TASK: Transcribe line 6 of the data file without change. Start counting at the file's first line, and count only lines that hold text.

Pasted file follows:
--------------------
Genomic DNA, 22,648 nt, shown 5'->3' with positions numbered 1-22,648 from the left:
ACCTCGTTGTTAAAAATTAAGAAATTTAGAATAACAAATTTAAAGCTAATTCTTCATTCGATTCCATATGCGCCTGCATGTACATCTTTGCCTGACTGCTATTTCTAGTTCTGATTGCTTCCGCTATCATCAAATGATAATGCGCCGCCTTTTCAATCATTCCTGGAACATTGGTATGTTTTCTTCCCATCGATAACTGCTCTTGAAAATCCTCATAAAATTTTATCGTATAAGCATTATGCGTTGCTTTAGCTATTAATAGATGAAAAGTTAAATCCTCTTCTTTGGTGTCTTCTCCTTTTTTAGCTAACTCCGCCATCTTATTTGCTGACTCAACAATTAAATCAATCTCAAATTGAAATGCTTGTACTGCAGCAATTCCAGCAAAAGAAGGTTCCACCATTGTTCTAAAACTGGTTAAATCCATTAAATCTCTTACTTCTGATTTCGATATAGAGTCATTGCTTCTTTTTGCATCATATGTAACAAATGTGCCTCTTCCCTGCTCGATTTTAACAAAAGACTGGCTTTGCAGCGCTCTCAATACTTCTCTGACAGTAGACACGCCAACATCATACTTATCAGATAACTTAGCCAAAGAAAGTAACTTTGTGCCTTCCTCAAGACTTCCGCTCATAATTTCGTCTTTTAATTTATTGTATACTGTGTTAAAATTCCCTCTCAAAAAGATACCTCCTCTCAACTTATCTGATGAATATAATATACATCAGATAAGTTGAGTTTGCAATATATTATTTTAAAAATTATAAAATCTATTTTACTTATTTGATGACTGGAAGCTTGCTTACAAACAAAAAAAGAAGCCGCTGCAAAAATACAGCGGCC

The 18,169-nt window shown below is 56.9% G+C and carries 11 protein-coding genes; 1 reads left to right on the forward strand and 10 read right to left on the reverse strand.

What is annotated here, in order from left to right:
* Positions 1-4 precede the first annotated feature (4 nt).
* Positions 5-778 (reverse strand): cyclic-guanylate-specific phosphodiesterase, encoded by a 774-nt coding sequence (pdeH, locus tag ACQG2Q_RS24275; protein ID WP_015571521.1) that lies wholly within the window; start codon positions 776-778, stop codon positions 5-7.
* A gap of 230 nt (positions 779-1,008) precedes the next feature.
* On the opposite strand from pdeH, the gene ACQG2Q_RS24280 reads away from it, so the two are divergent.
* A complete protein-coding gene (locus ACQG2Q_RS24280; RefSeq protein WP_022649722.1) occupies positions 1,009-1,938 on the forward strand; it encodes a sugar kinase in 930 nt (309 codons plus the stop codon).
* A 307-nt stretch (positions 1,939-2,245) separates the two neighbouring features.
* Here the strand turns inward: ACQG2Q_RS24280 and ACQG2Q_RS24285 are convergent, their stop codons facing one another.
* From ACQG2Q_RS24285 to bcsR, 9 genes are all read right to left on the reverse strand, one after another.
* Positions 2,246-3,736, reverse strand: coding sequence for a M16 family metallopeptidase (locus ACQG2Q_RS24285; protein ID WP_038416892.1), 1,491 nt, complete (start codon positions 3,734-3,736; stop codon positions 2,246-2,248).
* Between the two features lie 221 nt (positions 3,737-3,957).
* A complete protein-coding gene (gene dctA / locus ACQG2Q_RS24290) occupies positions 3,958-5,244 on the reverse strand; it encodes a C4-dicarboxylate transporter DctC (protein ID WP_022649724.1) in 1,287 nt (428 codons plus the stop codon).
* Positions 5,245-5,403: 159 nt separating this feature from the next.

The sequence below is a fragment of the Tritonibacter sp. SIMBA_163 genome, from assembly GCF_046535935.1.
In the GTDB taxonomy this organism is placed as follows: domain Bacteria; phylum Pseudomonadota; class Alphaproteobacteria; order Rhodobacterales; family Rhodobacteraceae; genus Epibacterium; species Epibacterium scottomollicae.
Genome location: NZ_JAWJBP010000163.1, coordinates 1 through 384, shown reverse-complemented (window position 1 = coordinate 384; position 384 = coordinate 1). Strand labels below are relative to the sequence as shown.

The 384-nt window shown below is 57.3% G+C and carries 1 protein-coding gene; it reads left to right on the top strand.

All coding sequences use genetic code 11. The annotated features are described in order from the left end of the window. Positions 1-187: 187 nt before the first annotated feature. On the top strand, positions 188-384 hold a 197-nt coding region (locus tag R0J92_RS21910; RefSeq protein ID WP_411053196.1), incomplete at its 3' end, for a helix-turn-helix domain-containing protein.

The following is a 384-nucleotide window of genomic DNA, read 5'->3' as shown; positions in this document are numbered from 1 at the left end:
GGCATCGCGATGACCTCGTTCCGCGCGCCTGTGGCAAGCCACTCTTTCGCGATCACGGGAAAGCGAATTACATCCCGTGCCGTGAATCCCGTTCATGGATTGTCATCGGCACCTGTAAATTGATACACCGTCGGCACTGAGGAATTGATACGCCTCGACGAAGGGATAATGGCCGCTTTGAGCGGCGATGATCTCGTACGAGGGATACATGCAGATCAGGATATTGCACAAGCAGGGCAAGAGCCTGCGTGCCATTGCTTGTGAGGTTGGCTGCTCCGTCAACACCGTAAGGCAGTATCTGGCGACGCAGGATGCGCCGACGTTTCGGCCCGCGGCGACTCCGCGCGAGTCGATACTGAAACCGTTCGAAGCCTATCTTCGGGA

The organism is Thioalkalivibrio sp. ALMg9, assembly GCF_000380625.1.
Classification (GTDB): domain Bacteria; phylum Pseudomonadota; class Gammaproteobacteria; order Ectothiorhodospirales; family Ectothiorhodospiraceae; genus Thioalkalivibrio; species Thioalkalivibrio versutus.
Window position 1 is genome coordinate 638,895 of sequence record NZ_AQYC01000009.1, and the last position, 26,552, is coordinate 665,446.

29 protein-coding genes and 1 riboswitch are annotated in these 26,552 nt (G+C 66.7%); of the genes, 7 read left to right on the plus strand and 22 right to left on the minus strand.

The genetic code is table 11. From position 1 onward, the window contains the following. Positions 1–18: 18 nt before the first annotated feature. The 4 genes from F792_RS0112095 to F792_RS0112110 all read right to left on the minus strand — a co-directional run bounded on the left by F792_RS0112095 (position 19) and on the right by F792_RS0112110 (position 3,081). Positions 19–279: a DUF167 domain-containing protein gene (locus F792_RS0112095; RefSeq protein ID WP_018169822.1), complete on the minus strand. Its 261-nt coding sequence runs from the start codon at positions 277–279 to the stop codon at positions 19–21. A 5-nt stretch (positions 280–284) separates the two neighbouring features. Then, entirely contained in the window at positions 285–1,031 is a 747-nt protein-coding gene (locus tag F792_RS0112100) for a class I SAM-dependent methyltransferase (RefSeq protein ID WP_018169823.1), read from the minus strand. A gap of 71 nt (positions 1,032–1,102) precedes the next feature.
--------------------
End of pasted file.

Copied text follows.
* Positions 5-778 (reverse strand): cyclic-guanylate-specific phosphodiesterase, encoded by a 774-nt coding sequence (pdeH, locus tag ACQG2Q_RS24275; protein ID WP_015571521.1) that lies wholly within the window; start codon positions 776-778, stop codon positions 5-7.